Skip to main content Accessibility help
×
Home
Hostname: page-component-56f9d74cfd-fv4mn Total loading time: 1.495 Render date: 2022-06-27T16:17:04.761Z Has data issue: true Feature Flags: { "shouldUseShareProductTool": true, "shouldUseHypothesis": true, "isUnsiloEnabled": true, "useRatesEcommerce": false, "useNewApi": true }

Book contents

1a - A Clinically Relevant Neuroscience for Personality Disorders: Commentary on Neuroimaging in Personality Disorders

from Part I - Etiology

Published online by Cambridge University Press:  24 February 2020

Carl W. Lejuez
Affiliation:
University of Kansas
Kim L. Gratz
Affiliation:
University of Toledo, Ohio
Get access

Summary

The most salient goals of neuroscience research on personality disorders (PDs) are to help determine the mechanisms of specific disorders and reduce the incidence and severity of personality disorders. However, authors often do not discuss neuroscience research in a context that highlights its clinical relevance. Frequently, converging evidence from clinical neuroscience could help us better characterize the mechanisms specific to personality disorders, which could be used to inform diagnosis and interventions. More pervasive efforts to describe clinical neuroscience research in terms of its clinical relevance could help better define progress made in understanding disorders, identify gaps in the research needed to be filled before the knowledge is clinically useful, and could potentially be useful to inform current clinical practice. This commentary outlines examples from Chan, Vaccaro, Rose, Kessler, and Hazlett’s review (this volume) in which the neuroscience research could be read in ways that emphasize its clinical relevance. In addition, it briefly highlights advances in neuroscience methods, as well as efforts to improve nosological systems that may help researchers in describing the clinical implications of neuroscience research.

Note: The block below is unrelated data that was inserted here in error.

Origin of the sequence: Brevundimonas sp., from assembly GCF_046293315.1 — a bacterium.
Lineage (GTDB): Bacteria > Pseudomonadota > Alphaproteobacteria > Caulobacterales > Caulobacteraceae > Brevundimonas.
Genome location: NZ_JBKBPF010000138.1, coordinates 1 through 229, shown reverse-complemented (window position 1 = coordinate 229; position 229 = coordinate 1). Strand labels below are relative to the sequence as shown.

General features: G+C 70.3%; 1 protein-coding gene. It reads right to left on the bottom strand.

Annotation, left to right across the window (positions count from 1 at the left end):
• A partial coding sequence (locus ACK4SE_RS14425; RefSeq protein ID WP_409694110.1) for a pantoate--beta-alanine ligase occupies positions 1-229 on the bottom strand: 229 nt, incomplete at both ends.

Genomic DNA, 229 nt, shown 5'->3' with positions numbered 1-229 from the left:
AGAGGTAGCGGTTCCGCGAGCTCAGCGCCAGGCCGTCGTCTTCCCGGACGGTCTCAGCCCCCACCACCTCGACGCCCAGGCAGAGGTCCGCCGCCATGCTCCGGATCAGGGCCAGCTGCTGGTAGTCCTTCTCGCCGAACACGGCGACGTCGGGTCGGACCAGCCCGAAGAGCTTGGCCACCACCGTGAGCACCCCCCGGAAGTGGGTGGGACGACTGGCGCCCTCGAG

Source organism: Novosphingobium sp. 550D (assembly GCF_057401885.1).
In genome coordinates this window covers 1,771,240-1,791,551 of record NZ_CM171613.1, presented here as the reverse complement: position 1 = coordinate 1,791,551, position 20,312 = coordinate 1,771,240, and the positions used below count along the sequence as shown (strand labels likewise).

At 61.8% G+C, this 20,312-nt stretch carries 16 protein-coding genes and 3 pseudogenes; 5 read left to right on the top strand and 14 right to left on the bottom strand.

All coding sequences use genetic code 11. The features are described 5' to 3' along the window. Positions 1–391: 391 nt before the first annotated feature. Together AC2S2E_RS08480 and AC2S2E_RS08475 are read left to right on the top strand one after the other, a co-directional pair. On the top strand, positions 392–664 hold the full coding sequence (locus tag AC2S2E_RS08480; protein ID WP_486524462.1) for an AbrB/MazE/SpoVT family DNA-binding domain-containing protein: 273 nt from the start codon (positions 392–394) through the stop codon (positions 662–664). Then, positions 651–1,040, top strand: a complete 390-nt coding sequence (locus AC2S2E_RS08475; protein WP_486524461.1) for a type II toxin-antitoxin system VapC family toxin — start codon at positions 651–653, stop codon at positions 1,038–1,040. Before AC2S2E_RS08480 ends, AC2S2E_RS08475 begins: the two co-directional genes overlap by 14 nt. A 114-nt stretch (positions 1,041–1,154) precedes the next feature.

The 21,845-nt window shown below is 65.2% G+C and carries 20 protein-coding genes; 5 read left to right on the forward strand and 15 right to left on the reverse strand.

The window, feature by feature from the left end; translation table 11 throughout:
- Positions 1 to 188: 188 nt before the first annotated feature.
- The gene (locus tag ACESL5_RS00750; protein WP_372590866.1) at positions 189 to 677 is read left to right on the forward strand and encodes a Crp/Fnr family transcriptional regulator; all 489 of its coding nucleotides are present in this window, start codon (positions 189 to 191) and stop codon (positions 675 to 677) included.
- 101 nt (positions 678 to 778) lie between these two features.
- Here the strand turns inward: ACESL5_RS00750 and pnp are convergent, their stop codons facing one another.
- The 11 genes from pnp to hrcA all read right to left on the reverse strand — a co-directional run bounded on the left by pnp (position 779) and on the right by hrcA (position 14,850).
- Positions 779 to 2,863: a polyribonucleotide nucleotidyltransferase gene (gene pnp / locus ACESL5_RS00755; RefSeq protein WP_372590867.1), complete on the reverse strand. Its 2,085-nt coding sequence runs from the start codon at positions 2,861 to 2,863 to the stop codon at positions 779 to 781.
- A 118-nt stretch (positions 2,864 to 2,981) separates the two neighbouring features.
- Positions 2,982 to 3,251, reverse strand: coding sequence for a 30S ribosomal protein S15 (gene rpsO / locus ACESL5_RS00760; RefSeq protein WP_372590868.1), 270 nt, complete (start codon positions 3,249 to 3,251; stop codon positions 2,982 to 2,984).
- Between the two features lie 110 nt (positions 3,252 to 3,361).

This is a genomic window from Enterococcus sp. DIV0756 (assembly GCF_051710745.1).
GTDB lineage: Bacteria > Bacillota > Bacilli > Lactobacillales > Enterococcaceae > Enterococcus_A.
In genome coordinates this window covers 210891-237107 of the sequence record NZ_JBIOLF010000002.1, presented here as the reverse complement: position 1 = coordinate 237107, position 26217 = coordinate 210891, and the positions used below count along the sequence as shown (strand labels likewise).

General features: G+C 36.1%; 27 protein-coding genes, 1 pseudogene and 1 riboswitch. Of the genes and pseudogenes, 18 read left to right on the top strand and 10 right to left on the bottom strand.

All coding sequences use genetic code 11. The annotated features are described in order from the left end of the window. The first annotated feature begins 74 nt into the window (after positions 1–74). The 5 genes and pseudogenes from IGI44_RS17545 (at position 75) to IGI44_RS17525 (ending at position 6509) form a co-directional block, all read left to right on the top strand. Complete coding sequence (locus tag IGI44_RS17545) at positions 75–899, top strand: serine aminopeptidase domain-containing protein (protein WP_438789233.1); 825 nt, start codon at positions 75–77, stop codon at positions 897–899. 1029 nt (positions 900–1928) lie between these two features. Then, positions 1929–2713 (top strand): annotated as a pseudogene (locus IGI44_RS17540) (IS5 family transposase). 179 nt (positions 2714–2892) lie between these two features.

Type
Chapter
Information
Publisher: Cambridge University Press
Print publication year: 2020

Access options

Get access to the full version of this content by using one of the access options below. (Log in options will check for institutional or personal access. Content may require purchase if you do not have access.)

References

Bender, D. S., Morey, L. C., & Skodol, A. E. (2011). Toward a model for assessing level of personality functioning in DSM-5, part I: A review of theory and methods. Journal of Personality Assessment, 93(4), 332346.CrossRefGoogle Scholar
Bressler, S. L., & Menon, V. (2010). Large-scale brain networks in cognition: Emerging methods and principles. Trends in Cognitive Sciences, 14(6), 277290.CrossRefGoogle ScholarPubMed
Bullmore, E., Bullmore, E., Sporns, O., & Sporns, O. (2009). Complex brain networks: Graph theoretical analysis of structural and functional systems. Nature Reviews Neuroscience, 10(3), 186198.CrossRefGoogle ScholarPubMed
Calhoun, V. D., Maciejewski, P. K., Pearlson, G. D., & Kiehl, K. A. (2008). Temporal lobe and “default” hemodynamic brain modes discriminate between schizophrenia and bipolar disorder. Human Brain Mapping, 29(11), 12651275.CrossRefGoogle ScholarPubMed
Gates, K. M., Molenaar, P. C. M., Hillary, F. G., & Slobounov, S. (2011). Extended unified SEM approach for modeling event-related fMRI data. NeuroImage, 54(2), 11511158.CrossRefGoogle ScholarPubMed
Holtmaat, A., & Svoboda, K. (2009). Experience-dependent structural synaptic plasticity in the mammalian brain. Nature Reviews Neuroscience, 10(9), 647658.CrossRefGoogle ScholarPubMed
Hopwood, C. J., Malone, J. C., Ansell, E. B., Sanislow, C. A., Grilo, C. M., McGlashan, T. H., … Morey, L. C. (2011). Personality assessment in DSM-5: Empirical support for rating severity, style, and traits. Journal of Personality Disorders, 25(3), 305320.CrossRefGoogle ScholarPubMed